The original lawsuit, filed in June, alleged that Amazon had tricked millions into unintentionally subscribing to Prime using buttons that were prominently displayed during the checkout process. The FTC aggregate New details to back up his claims on Wednesday, including internal messages and the names of three top Amazon leaders who allegedly “played a key role” in the scheme.
The executives include two of Amazon’s top leaders at the time, Neil Lindsay, the senior vice president who oversaw Prime, and Russell Grandinetti, Amazon’s senior vice president of international consumer. The FTC also named Jamil Ghani, an Amazon vice president who oversaw the Prime subscription program.
The amended complaint accuses Amazon of using deceptive tactics to create a Prime sign-up process that customers could easily activate accidentally. Amazon employees, according to the FTC, began raising concerns with company leaders about these strategies in 2016, but those executives took no action.
For example, Amazon designers once asked Lindsay about the company’s use of dark patterns, elements of Amazon’s user interface that are supposedly intended to trick customers into subscribing to Prime. Lindsay, the suit claims, said Amazon was “agreeable” to its use. Her explanation was that “once consumers become Prime members, even without knowing it, they will see what a great program it is and will remain members.”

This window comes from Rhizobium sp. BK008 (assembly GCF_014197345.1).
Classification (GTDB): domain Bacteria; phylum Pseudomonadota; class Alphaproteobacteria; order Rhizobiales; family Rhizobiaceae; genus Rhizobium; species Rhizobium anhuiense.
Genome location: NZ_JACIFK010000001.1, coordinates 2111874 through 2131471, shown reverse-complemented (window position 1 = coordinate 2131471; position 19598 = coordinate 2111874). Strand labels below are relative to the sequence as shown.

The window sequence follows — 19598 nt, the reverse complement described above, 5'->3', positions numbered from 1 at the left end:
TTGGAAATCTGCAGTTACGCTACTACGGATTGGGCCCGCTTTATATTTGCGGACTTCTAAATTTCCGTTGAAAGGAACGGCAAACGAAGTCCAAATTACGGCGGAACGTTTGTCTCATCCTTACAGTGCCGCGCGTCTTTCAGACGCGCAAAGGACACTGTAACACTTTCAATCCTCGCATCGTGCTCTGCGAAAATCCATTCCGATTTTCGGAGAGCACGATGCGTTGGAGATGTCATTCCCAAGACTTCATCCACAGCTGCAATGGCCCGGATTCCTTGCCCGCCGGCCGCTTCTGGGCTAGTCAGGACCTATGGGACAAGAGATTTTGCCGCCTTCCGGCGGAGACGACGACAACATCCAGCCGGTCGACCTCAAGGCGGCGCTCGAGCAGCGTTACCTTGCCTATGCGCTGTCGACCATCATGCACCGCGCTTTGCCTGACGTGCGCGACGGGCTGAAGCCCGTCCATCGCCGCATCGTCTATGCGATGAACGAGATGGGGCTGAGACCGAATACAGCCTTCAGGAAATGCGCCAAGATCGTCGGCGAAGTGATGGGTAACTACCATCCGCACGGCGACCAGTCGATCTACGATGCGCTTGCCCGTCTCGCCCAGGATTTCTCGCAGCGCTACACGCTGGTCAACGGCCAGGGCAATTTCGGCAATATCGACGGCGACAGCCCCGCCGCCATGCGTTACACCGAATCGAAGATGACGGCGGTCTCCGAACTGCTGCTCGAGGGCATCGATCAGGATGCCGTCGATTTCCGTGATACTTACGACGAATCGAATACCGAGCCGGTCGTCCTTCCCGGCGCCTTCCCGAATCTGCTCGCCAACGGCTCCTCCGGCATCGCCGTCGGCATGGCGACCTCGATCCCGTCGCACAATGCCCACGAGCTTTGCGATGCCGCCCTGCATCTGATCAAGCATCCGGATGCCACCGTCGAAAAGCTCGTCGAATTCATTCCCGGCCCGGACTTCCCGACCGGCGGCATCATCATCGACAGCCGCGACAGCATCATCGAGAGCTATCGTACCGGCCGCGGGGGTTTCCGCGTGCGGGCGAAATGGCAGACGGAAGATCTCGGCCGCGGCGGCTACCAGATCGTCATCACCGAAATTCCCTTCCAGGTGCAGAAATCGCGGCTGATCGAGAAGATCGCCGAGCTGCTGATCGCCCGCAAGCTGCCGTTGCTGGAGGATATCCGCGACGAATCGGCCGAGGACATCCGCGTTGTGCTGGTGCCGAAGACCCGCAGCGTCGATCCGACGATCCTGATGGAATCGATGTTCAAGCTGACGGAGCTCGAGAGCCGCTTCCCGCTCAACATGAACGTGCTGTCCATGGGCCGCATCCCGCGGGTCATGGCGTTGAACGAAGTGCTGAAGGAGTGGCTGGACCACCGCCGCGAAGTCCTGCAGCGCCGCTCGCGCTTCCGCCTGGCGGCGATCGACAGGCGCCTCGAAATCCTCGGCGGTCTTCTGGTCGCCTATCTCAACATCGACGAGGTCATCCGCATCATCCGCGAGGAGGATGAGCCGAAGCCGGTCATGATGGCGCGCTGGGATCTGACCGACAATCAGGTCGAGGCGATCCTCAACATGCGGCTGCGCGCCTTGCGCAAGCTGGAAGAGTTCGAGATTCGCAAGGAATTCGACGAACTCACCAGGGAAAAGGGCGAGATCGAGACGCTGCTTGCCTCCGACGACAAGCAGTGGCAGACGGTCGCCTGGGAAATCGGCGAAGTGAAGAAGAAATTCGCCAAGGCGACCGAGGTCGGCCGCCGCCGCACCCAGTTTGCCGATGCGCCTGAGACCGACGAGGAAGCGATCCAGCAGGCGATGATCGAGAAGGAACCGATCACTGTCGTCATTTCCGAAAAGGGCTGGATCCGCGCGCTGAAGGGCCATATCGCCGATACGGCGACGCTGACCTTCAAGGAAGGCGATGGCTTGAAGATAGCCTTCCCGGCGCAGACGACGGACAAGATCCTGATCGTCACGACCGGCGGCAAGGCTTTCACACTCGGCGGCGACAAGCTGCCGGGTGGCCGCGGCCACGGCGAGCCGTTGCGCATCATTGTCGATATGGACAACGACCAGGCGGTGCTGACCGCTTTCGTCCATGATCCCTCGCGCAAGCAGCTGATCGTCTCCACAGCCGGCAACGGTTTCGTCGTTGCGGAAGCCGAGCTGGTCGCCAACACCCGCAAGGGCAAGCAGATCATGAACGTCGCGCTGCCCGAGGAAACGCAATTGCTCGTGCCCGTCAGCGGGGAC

The amended complaint also includes new internal messages and emails indicating that Amazon and its leaders were aware of her deception. A company newsletter says, “The problem of accidental Prime subscriptions is well documented,” although it admits that Prime customers “accidentally sign up () and/or (don’t) see the auto-renewal terms.”
Once customers signed up, the FTC argues, Amazon also created an intentionally complicated cancellation process. The process was codenamed “Iliad,” in reference to Homer’s ancient epic poem.
Lindsay, the complaint adds, has internally floated the idea of making the Prime cancellation process as easy as the Prime sign-up process, but has stated that she finds the idea “scary.”
Amazon is one of many companies that the FTC has pursued in recent years in its efforts to combat the use of dark patterns. Last year, Epic Games paid 520 million dollars after the agency accused her of tricking players into purchasing in-game content. Earlier this year, the FTC also proposed an official ban on subscriptions that are easier to purchase than cancel.